On the way up to the Catholic church, we stopped by a wooden bench that was formerly used by women to unload up to 70 kg of rock salt from the Salzwelten mine. They would go up and down the mountain, twice a day, even when pregnant! Today a funicular provides a shortcut to the mine, but at a cost of €16. Visiting the salt mine would take around 3 hours so we decided against it with our limited time. We now stood outside the entrance of the Catholic church, which stood pompously above the Protestant church a few metres below. This was no coincidence, as the Catholic Habsburg monarchy who ruled the area, made sure that the Catholic church was the biggest and most beautiful one in Hallstatt. Along came Martin Luther, head of the Protestant Reformation, who abolished the idea of paying to confess sins. The people were poor and many openly accepted this new division of Christianity that preached that your belief was enough. Today, Hallstatt is 60% Catholic and 40% Protestant and our guide proudly told us that there many 'mixed' couples. I smirked at this, finding it hard to imagine conflict within the same religion. Yes, I know how wrong I am about that. Moving on!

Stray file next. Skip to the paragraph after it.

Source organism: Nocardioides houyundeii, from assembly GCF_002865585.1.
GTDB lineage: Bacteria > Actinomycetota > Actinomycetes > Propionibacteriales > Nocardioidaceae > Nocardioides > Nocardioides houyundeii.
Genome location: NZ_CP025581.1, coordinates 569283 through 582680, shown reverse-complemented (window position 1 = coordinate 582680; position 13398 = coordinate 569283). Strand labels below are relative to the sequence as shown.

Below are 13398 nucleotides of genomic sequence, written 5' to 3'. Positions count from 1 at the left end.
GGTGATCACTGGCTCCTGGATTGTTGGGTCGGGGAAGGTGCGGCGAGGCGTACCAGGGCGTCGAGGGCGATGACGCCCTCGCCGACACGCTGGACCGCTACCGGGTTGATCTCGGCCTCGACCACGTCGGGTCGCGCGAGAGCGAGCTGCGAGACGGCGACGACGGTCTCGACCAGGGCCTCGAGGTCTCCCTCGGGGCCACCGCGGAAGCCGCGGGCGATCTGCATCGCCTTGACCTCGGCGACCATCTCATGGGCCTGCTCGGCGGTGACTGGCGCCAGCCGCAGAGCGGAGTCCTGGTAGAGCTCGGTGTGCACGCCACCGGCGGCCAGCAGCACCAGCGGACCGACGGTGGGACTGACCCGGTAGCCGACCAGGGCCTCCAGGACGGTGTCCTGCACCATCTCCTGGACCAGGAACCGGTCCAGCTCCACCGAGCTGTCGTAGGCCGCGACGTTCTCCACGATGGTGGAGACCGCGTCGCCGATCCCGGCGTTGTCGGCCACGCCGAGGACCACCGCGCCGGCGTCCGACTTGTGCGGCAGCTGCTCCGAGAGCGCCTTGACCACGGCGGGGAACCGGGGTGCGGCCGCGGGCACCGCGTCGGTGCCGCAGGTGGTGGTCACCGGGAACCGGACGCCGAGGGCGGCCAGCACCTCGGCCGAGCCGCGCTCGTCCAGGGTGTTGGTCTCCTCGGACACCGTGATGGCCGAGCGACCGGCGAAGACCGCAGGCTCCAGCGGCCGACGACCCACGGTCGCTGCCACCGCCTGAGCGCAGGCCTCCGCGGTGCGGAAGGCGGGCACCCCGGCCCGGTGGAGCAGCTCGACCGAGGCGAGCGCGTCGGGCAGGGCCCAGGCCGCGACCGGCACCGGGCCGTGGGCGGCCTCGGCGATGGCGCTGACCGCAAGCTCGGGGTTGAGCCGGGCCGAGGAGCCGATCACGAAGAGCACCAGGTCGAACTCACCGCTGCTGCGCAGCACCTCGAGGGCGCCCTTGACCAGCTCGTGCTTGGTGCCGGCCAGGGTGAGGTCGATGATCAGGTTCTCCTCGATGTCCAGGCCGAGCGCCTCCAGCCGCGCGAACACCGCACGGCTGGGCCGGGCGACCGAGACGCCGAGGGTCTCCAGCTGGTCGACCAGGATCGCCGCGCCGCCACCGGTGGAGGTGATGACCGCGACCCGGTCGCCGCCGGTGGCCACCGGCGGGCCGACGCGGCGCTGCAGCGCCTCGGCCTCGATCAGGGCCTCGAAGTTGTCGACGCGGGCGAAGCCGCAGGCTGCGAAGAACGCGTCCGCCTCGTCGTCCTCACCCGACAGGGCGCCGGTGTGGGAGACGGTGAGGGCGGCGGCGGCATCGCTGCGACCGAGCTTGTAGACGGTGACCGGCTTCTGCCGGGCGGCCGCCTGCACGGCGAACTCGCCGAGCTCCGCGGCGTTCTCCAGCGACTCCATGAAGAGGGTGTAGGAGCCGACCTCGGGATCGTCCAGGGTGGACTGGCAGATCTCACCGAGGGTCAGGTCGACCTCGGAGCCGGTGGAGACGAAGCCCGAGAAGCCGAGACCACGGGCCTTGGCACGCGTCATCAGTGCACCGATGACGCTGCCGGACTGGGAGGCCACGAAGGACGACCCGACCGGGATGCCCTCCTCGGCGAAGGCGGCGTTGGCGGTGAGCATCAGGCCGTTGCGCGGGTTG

We sat inside the Gothic church as the guide showed us an altar with a grand painting inside that was only opened during special occasions, such as Easter. We then saw a strange altar; it had black and white images on the four smaller outer panels and a large colourful image in the centre. The guide told us that thieves had stolen the outer panels many years ago but low and behold, they had been found just two weeks ago in Italy! Just behind the Catholic church is the famous Beinhaus, or Bone House. Inside is a room full of painted skulls on wooden shelves supported by arm and leg bones. Until this day, the residents of Hallstatt can request for their skulls to be put on display after death. The last request was in 1997 from an old woman, whose skull lies slap bang in the middle of the room. The top of her skull has a black snake painted on it, a symbol of evil. Usually the family members choose the image to be painted on it, so I wonder what her character was in real life! The skull contrasted with all the other skulls painted with flowers and more attractive decorations.